A little over a week ago, I awoke one morning with what appeared to be a mosquito bite on my upper thigh. I thought little of it because frankly, my hands had been eaten up the night before with no fewer than 14 mosquito bites.
Then came Wednesday and the mosquito bite was starting to look weird. It was rashy, raised, and the center appeared to have a blood blister. I had no idea what it was, but was a little worried that a tick had bitten me and I was about to get sick from a tick-borne illness. I had a doctor’s appointment scheduled for the next day for something else and I decided to make a point to ask about the ugly spot.
Thursday morning, I woke up, put on yoga pants (because I could pull the leg up high enough to expose the ugly spot), and headed to the doctor. It was a spider bite. At first, this mostly confused me because I have never had much of a reaction to spider bites in the past. I have been bitten twice by brown recluses with nothing more than a bump that went away a few days later. And yes, I saw the spider, as did a few nurses and doctors on one of those brown recluse bites.
However, the other day, I was rubbing steroid cream on said spider bite (no necrotic flesh) and realized that it must have been one very determined spider. The factors that combined for me to get this spider bite are as such:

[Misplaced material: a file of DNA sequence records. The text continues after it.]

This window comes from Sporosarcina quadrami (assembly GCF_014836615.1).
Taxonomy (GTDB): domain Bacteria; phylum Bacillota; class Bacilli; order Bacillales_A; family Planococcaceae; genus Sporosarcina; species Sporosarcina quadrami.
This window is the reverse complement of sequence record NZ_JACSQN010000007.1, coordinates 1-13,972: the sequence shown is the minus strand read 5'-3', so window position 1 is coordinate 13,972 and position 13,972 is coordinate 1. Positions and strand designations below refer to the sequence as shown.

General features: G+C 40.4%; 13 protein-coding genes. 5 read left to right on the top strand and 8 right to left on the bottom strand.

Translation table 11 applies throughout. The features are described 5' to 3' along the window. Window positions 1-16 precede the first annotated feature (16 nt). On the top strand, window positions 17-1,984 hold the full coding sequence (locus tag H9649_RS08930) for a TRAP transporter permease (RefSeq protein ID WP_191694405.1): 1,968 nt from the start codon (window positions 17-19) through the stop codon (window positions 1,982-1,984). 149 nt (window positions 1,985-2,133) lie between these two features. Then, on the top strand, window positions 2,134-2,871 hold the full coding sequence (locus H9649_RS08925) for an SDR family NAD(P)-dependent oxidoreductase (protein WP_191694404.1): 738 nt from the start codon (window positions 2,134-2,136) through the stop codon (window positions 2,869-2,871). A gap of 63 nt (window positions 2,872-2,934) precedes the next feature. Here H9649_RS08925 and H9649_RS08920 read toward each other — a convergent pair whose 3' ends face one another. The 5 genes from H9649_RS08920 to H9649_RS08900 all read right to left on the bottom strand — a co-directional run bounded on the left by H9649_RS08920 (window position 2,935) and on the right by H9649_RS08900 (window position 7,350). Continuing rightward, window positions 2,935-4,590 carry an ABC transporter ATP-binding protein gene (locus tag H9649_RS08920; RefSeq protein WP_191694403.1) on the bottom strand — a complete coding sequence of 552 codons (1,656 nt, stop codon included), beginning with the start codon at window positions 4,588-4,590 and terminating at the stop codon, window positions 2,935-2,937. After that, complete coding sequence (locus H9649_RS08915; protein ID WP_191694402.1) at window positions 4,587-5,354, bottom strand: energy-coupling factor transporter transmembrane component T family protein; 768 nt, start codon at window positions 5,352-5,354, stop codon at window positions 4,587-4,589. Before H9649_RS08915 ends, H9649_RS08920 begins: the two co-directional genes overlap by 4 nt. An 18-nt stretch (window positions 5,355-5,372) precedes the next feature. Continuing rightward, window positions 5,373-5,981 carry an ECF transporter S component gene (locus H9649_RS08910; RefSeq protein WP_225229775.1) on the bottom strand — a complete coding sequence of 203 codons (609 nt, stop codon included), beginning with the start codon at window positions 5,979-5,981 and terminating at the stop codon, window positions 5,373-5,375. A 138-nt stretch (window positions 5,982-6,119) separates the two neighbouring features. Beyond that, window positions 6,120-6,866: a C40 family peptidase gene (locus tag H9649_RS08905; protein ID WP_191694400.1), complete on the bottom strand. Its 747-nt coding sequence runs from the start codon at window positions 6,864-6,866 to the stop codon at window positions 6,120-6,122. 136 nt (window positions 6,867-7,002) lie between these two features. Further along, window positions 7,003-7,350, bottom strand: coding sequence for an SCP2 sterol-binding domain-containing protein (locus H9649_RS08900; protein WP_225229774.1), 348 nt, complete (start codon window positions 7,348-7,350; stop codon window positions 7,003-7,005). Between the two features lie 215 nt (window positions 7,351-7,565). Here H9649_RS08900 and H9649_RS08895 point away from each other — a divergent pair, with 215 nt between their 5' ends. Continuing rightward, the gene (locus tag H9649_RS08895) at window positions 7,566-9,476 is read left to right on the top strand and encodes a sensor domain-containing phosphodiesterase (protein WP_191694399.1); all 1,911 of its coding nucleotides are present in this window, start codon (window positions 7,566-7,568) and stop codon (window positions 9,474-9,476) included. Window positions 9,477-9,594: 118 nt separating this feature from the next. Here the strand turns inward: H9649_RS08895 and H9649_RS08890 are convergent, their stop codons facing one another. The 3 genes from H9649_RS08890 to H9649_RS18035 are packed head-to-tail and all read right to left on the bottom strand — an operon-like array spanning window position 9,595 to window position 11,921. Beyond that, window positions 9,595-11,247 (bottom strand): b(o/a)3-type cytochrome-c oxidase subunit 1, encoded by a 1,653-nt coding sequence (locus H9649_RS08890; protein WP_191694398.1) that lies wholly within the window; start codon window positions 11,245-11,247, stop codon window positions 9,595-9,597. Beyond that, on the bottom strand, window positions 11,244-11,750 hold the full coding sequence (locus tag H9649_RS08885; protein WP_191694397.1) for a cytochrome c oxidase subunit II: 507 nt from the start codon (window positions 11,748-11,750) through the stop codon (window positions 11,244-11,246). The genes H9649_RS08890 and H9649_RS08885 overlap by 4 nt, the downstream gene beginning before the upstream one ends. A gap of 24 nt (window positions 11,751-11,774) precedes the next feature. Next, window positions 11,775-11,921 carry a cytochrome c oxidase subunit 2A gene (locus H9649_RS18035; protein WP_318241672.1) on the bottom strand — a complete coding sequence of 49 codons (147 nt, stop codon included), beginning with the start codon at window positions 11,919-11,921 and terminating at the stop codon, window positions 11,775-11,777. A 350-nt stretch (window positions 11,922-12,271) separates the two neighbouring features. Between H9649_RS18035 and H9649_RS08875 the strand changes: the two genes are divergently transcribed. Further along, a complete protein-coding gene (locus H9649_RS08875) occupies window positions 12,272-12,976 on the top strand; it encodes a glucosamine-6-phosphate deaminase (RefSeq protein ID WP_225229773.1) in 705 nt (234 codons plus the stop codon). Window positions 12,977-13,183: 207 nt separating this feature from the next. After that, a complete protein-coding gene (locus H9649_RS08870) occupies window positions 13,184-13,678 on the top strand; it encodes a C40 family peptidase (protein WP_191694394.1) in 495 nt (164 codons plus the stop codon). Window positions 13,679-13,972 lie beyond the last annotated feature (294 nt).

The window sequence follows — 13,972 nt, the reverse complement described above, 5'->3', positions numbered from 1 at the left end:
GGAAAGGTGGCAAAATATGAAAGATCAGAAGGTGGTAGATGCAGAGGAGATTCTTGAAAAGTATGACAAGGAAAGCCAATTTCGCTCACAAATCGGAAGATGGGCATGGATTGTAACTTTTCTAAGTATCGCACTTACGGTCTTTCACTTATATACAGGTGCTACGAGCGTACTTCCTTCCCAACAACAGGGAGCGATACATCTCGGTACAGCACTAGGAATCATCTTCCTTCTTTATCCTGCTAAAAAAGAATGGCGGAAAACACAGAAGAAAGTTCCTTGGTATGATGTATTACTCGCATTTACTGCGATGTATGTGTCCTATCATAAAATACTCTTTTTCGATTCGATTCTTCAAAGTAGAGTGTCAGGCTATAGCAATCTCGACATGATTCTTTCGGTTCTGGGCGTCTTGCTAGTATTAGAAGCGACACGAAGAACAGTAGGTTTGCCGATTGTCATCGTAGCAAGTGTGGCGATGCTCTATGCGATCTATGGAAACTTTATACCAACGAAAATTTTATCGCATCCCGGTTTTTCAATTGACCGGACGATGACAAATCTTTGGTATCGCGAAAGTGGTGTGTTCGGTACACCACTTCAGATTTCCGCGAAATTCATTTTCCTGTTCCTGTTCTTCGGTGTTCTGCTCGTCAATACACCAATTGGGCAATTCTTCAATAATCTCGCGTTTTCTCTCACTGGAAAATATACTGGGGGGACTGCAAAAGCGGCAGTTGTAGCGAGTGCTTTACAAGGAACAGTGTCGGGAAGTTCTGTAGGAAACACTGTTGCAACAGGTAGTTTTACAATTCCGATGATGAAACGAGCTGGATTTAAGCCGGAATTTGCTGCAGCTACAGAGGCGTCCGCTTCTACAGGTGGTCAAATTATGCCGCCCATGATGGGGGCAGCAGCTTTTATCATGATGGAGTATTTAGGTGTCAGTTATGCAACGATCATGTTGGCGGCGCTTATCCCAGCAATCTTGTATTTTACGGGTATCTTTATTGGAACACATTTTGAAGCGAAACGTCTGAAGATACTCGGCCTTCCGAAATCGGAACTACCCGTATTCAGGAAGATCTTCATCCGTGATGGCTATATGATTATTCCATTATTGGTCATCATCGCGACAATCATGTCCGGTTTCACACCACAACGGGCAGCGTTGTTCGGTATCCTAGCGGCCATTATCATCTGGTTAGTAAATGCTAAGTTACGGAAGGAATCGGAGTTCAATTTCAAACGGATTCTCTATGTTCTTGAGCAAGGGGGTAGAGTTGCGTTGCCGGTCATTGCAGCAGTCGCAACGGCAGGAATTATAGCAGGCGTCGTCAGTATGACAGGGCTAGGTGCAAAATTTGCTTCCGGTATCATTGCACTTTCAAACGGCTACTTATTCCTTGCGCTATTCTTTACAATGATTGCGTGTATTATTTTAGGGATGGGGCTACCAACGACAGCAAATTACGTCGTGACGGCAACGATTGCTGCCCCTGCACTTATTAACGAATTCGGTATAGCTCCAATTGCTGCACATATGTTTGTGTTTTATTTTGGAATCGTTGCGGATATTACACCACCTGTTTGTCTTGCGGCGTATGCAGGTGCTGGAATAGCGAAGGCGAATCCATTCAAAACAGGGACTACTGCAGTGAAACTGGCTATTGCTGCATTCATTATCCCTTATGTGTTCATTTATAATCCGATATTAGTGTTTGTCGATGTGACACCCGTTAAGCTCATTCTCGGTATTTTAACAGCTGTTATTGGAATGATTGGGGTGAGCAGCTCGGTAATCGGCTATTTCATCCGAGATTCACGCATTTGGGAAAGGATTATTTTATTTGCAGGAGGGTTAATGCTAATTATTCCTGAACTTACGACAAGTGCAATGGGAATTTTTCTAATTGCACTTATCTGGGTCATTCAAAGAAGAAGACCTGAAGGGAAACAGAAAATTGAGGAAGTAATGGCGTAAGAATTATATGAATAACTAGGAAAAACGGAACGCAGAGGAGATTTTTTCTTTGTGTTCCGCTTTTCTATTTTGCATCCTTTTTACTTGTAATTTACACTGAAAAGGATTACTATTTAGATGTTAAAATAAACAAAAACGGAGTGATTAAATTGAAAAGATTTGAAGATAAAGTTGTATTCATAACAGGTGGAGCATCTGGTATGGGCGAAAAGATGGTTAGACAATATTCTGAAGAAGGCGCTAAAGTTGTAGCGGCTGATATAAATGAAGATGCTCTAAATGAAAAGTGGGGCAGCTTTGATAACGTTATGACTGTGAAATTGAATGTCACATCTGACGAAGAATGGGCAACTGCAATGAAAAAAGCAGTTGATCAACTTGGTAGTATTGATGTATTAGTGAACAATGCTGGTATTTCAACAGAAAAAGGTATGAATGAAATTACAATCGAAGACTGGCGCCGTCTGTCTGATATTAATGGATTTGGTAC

- Said spider had to crawl into my bed.
- Spider then had to find the opening of my flannel pajamas, which only exists near my feet.
- Spider then had to climb up my leg a good distance, I’m short but when compared to a small spider, I have decently long legs.
- Spider then found a soft spot on my inner thigh (sort of a miracle in its own right since I sleep on my side) and bite me.
- Then the spider had to crawl back down my leg, out of my flannel pajamas and into some dark corner. I know this, because there were no spider remains in my flannel pajamas the following the morning. Nor were there any stuck to my leg.
- Spider did this to me, but completely avoided my SO who was sleeping next to me.
I find this fascinating. It seems like a strange thing for a spider to do all that. Especially since most spiders really just want to be left alone (not leaving one alone is how I got bit in front of several nurses and a doctor or two).
I’m also still curious about what sort of spider bit me. If a brown recluse does little more than make a bump, what sort of spider could cause a rash and leave a hole (which is what the “blood blister” turned out to be), but not cause the flesh to necrotize. My doctor’s guess was a black widow and I’m inclined to agree, but up here, wolf spiders are far more common than widows and I can’t imagine a wolf spider making all those decisions, particularly being indoors. Plus, wouldn’t I have seen a wolf spider? We are not talking about the tiny brown recluse or black widow, wolf spiders get big and the larger they get, the less problematic their venom becomes to a full sized adult.